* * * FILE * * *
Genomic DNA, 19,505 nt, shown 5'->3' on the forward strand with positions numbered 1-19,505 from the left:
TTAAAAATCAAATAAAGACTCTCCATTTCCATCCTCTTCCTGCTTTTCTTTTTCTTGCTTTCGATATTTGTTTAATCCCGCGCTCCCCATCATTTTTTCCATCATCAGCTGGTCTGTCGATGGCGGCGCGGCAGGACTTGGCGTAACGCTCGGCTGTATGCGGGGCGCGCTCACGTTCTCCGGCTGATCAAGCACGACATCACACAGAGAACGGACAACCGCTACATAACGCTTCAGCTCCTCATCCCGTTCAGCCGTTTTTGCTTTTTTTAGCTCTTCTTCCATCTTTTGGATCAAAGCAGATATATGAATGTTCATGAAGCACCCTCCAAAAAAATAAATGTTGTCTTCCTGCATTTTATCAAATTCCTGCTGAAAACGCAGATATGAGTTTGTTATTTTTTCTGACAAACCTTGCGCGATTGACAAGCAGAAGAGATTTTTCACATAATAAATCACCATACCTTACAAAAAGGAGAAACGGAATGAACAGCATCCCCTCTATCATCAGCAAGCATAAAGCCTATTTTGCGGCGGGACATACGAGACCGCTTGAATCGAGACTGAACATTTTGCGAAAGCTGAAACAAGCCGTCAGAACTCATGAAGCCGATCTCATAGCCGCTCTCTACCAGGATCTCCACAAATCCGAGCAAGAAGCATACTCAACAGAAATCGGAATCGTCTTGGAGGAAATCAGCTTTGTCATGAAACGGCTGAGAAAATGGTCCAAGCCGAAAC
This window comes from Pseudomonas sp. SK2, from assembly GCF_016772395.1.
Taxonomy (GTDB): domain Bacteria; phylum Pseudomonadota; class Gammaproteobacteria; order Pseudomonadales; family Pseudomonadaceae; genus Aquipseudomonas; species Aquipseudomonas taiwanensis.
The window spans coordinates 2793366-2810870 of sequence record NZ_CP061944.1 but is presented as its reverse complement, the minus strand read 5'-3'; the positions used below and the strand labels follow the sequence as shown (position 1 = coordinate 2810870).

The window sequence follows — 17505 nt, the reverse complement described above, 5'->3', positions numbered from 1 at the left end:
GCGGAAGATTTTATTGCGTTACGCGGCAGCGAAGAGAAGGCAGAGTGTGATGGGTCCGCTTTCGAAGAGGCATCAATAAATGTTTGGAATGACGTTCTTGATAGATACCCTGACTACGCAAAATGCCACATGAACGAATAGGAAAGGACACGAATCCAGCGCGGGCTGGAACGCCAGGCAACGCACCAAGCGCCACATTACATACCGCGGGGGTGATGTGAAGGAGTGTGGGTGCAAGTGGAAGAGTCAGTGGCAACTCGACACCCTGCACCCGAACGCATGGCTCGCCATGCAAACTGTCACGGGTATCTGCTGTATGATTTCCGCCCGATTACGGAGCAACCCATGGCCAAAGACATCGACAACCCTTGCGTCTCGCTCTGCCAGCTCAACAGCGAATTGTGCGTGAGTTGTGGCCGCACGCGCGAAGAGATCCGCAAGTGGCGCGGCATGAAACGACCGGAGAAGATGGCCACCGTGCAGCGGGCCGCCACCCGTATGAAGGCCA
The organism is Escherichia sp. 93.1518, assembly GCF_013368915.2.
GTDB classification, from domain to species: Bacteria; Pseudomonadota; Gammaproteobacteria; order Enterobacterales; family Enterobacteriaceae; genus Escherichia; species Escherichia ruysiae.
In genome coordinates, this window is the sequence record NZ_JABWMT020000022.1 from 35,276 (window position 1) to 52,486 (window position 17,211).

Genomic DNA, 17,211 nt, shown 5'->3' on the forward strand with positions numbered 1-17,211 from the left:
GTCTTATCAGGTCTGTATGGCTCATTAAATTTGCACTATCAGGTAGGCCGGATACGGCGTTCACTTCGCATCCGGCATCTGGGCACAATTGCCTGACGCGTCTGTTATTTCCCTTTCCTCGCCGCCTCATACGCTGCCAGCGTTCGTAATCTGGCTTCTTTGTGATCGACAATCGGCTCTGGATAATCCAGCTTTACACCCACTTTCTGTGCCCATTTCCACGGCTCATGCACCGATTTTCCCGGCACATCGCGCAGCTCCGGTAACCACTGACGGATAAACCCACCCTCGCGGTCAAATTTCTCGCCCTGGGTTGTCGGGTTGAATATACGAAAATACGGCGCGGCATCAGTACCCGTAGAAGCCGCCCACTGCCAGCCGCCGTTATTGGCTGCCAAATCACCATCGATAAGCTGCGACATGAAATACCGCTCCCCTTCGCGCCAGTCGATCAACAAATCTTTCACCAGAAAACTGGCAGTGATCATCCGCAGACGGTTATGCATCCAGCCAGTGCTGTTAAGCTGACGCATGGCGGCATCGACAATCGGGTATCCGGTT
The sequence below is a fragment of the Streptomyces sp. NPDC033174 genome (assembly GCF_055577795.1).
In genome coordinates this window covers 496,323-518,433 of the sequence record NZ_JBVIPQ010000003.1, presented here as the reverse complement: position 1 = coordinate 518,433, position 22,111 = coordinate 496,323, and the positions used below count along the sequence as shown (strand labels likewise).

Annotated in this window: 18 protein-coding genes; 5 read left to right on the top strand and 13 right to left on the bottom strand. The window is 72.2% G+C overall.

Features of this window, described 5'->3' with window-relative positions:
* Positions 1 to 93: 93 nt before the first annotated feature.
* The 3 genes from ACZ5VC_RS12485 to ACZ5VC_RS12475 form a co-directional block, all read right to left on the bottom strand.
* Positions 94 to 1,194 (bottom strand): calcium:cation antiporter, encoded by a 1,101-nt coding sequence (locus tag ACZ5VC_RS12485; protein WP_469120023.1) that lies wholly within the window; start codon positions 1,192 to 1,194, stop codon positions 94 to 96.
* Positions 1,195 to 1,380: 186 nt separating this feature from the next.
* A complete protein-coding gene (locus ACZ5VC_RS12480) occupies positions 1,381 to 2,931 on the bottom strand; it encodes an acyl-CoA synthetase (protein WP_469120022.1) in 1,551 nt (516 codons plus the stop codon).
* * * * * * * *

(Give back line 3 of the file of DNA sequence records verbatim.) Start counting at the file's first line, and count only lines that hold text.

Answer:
This window comes from Pseudomonas sp. SK2, from assembly GCF_016772395.1.